Everyone has their favourite Doctor and all-time go to episode of Doctor Who. I’ve seen debates and Twitter arguments on why 10 is better than 11. That debate can only ever be ended on personal opinion.
One thing that I have come across (that is a consensus) is that the episode ‘Eleventh Hour’ is the best series opener of Doctor Who.
The episode itself is also my go-to favourite episode. There is just too much that is good in one hour that you can’t afford to miss.
New New New
New series, new Doctor and new companion.
The Eleventh Hour starts a whole new era of Doctor Who, bringing new fans from all across the galaxy. After the regeneration of the much loved David Tennant, Matt Smith came in bringing in a new young bubbly face to the show. Creating his ‘ragedy man’ in a perfect way.
As well as our ‘ragedy man’, we were introduced to Amy Pond, played by the wonderful Karen Gillan. The Scottish powerhouse of the Ponds were brought to our screens and we fell in love.
The Eleventh Hour makes Doctor Who a fairytale, when we first meet Amy Pond she is seven-year-old Amelia Pond – a girl who, much like any character in a fantasy novel, discovers something enchanting one night in her back garden. While wishing someone would come and save her from the crack in her wall.
I just love the opening sequence with The Doctor and Amelia. Amelia Pond has to put up with the newly growing manic and quirky Doctor and she helps him find his taste buds. Going from beans (“bad bad beans”) to the iconic fish fingers and custard. Through his bizarre food choices, we learn that Amelia is alone and scared of her crack in her wall. The Doctor acts as a parental figure who comforts her.
Moffat and the team bring in our companion as a child to then catch up with her 12 years later in the town of Leadworth fighting the Atraxi.
The Atraxi, who are Prisoner Zero’s guards threaten to scorch the Earth in a little amount of time so The Doctor does, what he does best – becoming a genius with a plan under pressure. While being his humorous self in some of his dialogue, for example: “wHo dA mAn”. The fast pace of the episode keeps the viewers on the edge of their seats and drawn in to these new characters who will be part of their lives for the foreseeable future.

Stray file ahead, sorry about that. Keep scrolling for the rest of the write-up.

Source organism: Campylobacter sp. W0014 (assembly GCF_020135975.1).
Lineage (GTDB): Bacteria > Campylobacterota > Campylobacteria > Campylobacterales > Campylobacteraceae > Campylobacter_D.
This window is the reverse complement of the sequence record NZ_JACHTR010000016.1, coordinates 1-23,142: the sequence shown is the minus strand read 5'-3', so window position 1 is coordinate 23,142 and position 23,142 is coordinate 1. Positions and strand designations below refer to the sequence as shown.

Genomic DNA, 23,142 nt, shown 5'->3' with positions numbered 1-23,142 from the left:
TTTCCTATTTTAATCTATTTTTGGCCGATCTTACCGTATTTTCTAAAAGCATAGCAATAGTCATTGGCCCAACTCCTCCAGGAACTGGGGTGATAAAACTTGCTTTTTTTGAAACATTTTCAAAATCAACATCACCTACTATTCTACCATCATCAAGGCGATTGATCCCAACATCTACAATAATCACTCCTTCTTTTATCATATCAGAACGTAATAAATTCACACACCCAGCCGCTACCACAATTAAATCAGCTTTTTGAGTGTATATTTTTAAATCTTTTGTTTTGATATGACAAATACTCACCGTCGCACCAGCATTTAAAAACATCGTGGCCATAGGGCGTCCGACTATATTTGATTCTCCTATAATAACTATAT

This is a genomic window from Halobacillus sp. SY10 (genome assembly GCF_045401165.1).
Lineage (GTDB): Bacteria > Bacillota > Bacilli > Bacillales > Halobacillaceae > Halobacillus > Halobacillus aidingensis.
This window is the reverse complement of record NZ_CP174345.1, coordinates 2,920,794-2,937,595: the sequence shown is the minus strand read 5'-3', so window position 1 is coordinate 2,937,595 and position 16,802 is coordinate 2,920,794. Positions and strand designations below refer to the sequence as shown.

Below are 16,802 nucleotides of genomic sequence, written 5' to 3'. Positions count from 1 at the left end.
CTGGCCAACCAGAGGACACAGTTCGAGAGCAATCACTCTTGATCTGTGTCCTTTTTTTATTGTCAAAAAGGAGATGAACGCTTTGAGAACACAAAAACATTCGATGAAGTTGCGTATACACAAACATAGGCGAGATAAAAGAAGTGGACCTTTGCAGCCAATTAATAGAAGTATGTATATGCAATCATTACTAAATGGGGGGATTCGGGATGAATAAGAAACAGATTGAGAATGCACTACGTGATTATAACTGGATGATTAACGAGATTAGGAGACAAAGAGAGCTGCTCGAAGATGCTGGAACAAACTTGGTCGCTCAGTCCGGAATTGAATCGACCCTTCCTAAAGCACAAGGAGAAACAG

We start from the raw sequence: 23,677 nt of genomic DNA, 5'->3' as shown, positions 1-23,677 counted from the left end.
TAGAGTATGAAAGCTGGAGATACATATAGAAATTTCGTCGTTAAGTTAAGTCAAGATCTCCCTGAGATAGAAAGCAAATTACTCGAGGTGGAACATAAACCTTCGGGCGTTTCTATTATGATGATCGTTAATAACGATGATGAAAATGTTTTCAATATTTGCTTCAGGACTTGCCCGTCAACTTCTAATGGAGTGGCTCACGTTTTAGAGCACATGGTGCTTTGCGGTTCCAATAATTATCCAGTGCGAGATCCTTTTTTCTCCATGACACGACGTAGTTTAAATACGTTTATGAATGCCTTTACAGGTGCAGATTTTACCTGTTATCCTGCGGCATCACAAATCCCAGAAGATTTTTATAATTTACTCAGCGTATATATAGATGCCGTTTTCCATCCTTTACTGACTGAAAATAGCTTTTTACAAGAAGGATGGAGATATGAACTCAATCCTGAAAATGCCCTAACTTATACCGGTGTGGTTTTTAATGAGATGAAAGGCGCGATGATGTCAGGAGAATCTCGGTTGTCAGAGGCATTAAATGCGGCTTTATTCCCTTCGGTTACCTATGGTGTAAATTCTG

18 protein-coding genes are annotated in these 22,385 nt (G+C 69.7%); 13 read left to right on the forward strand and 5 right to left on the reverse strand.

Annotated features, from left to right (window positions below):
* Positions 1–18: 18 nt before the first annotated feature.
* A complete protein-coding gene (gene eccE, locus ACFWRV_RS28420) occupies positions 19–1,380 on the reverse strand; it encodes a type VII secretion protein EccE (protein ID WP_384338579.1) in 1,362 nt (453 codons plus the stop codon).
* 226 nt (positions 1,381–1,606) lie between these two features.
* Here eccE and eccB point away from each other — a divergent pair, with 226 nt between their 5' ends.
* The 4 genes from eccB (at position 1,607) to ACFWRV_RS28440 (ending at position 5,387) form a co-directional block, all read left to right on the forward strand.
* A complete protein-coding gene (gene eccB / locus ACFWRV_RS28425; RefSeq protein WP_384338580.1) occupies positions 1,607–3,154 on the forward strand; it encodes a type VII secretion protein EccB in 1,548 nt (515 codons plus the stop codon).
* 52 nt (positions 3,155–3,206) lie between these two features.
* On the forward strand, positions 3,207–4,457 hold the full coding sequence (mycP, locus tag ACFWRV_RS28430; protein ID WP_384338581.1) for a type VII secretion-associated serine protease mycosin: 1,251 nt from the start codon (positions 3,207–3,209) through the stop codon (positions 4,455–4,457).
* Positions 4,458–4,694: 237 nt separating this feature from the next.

After managing to contain Prisoner Zero, and as Atraxi fly away from the Earth, everything is back to normal, the Doctor calls for them to return and give them a memorable warning.
This scene, in my opinion, is one of the best scenes in New Who. In this immense moment, he shows his serious and badass side and shows the enemy that the Earth is protected — and if you wish to cause harm to the Human Race, you should “… Run”
Showing a cameo of each Doctor in the Atraxi’s hologram was a touching moment, especially for long-time fans.
Without us knowing at the time, this episode magically sets up the plot for the whole of series 5, as well as parts of 6.
The crack in Amelia’s wall was the crack in time and space taking away her memories and family members, to even her husband-to-be, Rory Williams. Having something that pays a big part in the whole show written into the first episode helps round off the story.
This is a similar aspect to that fact Amy Pond went away with the Doctor on her wedding night, which we go back to in the series finale of ‘The Pandorica Opens’ and ‘The Big Bang’.
As a round off, the episode begins the Moffat era of writing, creating science fantasy rather than science fiction.
A full ‘fantastic’ storyline, one that goes full circle in all of these adventures, is pure human moment. A young child waiting for their imaginary friend, to gradually lose that sense of wonder as she grows old.